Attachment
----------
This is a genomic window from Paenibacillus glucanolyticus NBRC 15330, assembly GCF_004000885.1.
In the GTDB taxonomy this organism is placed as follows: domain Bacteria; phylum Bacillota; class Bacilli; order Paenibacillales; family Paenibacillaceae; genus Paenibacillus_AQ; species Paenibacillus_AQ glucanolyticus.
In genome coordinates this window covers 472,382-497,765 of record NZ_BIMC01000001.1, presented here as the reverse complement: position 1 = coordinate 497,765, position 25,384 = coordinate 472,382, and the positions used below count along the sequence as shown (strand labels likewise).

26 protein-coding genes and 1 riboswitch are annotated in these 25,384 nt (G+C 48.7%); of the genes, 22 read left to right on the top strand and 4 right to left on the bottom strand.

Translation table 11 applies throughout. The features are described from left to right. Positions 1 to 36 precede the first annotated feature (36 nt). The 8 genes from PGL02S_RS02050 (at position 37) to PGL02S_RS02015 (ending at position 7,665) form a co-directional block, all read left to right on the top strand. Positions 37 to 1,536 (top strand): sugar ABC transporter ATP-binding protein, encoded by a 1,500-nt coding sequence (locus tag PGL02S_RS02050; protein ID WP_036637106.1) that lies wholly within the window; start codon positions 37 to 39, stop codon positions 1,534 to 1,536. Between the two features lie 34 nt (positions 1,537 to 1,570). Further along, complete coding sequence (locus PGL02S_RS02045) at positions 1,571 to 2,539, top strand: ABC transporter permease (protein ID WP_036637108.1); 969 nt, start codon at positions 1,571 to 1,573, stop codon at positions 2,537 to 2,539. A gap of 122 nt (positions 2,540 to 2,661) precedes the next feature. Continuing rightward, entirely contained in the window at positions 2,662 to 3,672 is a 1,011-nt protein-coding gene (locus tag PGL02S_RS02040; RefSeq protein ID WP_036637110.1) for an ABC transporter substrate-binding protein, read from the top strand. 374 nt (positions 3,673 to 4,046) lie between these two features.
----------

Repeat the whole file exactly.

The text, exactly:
This is a genomic window from Paenibacillus glucanolyticus NBRC 15330, assembly GCF_004000885.1.
In the GTDB taxonomy this organism is placed as follows: domain Bacteria; phylum Bacillota; class Bacilli; order Paenibacillales; family Paenibacillaceae; genus Paenibacillus_AQ; species Paenibacillus_AQ glucanolyticus.
In genome coordinates this window covers 472,382-497,765 of record NZ_BIMC01000001.1, presented here as the reverse complement: position 1 = coordinate 497,765, position 25,384 = coordinate 472,382, and the positions used below count along the sequence as shown (strand labels likewise).

26 protein-coding genes and 1 riboswitch are annotated in these 25,384 nt (G+C 48.7%); of the genes, 22 read left to right on the top strand and 4 right to left on the bottom strand.

Translation table 11 applies throughout. The features are described from left to right. Positions 1 to 36 precede the first annotated feature (36 nt). The 8 genes from PGL02S_RS02050 (at position 37) to PGL02S_RS02015 (ending at position 7,665) form a co-directional block, all read left to right on the top strand. Positions 37 to 1,536 (top strand): sugar ABC transporter ATP-binding protein, encoded by a 1,500-nt coding sequence (locus tag PGL02S_RS02050; protein ID WP_036637106.1) that lies wholly within the window; start codon positions 37 to 39, stop codon positions 1,534 to 1,536. Between the two features lie 34 nt (positions 1,537 to 1,570). Further along, complete coding sequence (locus PGL02S_RS02045) at positions 1,571 to 2,539, top strand: ABC transporter permease (protein ID WP_036637108.1); 969 nt, start codon at positions 1,571 to 1,573, stop codon at positions 2,537 to 2,539. A gap of 122 nt (positions 2,540 to 2,661) precedes the next feature. Continuing rightward, entirely contained in the window at positions 2,662 to 3,672 is a 1,011-nt protein-coding gene (locus tag PGL02S_RS02040; RefSeq protein ID WP_036637110.1) for an ABC transporter substrate-binding protein, read from the top strand. 374 nt (positions 3,673 to 4,046) lie between these two features.